What with Falllout 4, Witcher 3, etc, keeping gamers satisfactorily happy and busy this year, it’s easy to forget about some of the terrible titles released this year. Well, worry not, we’ve handpicked some of the worst games that you’d do well to pass up.
Watch the video here:
Read on, and don’t look back.
Battlefield Hardline: You know you might have messed up when an older game in a series has more active players than the newest one. That’s the case with Battlefield Hardline as, after a short spurt of interest, gamers have fled quicker back to Battlefield 4 than a suspicious sounding Kickstarter campaign. It’s not that Hardline is inherently a terrible game, it’s simply unnecessary. People complained before release that it looked more like a reskin of earlier games and it sadly turned out to be just that once gamers had played it for more than a few hours.
By taking the iconic Battlefield series away from the, you know, battlefield, Hardline serves as little more than a cheesy interactive episode of Cops that most avoided. It’s dropped significantly in price since release, but you may as well pick up Battlefield 4 instead. It has more depth and hooks than its spin-off and, even though it has more than its fair share of negative points, it’s a far better game.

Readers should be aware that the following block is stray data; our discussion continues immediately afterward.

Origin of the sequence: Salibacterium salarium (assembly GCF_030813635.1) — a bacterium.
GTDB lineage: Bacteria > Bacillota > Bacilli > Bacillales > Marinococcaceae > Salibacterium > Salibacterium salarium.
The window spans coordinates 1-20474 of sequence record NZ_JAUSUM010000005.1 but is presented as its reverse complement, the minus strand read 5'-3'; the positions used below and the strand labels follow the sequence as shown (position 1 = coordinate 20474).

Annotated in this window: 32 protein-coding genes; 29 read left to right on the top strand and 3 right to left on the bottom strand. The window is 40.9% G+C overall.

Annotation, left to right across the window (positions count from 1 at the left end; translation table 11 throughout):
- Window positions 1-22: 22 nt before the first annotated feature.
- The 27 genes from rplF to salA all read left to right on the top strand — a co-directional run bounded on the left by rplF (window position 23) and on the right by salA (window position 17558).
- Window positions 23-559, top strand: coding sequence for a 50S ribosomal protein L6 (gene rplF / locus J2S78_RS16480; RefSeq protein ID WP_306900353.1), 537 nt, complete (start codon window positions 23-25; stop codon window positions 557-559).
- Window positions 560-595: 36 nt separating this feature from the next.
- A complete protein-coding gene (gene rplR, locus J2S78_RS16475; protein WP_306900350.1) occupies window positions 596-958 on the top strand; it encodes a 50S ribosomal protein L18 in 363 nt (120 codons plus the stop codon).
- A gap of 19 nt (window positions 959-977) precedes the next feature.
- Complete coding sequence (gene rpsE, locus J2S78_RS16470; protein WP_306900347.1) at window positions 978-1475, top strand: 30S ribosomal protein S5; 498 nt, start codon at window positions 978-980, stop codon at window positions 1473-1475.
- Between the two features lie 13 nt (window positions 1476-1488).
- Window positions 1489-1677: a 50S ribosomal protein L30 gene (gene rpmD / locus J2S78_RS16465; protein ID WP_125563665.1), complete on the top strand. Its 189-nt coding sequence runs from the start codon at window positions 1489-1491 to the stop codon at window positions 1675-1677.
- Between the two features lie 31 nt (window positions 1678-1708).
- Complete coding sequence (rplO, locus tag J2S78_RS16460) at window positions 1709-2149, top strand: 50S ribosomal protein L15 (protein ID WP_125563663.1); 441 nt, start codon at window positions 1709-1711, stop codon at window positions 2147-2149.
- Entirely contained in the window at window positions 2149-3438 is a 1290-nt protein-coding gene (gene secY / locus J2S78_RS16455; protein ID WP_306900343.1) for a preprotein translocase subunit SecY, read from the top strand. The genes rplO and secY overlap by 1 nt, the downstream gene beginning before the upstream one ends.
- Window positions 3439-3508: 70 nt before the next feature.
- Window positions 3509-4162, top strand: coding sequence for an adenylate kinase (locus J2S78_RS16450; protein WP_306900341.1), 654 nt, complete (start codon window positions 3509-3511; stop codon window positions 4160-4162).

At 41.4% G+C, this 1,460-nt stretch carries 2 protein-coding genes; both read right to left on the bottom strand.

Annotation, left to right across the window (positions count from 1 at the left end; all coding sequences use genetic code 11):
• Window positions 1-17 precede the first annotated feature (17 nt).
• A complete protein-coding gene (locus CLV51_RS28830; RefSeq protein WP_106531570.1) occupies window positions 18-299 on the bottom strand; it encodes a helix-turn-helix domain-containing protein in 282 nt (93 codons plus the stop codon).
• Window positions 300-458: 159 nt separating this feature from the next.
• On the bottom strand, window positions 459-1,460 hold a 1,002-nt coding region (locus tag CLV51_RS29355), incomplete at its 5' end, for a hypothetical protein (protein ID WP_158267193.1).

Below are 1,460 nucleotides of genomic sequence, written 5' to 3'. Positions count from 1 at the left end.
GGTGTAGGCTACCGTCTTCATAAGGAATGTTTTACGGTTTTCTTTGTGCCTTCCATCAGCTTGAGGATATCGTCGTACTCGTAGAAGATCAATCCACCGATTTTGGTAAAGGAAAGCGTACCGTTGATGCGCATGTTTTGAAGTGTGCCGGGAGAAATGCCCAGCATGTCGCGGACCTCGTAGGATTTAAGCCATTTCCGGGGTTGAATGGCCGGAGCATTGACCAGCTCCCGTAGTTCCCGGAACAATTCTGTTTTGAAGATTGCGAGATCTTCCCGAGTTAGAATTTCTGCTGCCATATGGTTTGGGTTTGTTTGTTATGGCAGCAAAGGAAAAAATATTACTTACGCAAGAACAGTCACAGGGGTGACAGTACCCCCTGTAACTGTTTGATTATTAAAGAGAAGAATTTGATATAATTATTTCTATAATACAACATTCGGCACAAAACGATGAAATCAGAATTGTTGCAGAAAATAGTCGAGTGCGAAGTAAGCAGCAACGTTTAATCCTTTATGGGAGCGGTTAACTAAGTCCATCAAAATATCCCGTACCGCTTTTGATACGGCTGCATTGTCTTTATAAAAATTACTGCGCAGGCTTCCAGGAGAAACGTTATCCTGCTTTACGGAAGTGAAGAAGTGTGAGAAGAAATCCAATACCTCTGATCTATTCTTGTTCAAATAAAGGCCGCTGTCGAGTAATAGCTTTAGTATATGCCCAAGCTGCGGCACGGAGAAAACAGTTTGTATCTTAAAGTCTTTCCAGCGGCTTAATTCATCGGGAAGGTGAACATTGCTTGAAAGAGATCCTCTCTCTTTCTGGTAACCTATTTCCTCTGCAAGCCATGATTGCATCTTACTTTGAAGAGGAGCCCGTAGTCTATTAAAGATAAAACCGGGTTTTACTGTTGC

Batman Arkham Knight : Let’s clear something up right away: Arkham Knight is not a bad game. It’s actually quite a good game, constant awkward shoehorning in of the Batmobile aside. The reason why its on this list is really quite simple: WB Games took a massive dump on PC players and released a port that was so broken , they had to retract it from steam.
Arkham Knight is what happens when a large studio hands over the job of porting a massive game to two people. Two people helped to “convert” the console version of Arkham Knight to PC, explaining everything to gamers who wondered how they could mess it up so badly.
And so, they re-released the game. And it was still mostly broken. A truly sorry way to say goodbye to one of the best series’ in the past decade.
Mad Max: Having sunk many hours into Mad Max earlier in the year for our review, I can honestly say that I remember very little about it at all. WB Games and Avalanche Studios managed to take one of the most distinctive franchises around and turn it into something vanilla and easily forgotten. Released at the same time as The Phantom Pain (a game I initially gave 10/10 prior to story completion, a pretty dumb move on my part because fuck that ending), comparisons between the two open-world games were inevitable, but there’s no question which was better.
The control system felt like it had been composed by a lucky dip as it went against all the norms gamers are used to. Combat was also very lightweight, feeling like a watered down Arkham game with half the fluidity that the series is famous for. Worst of all, Max as a character was deeply unlikable. Don’t even get me started on the plot as it doesn’t exist, merely serving as an excuse to point you in a direction and pick up that thing to put in another thing. A wasted opportunity after the success of Fury Road.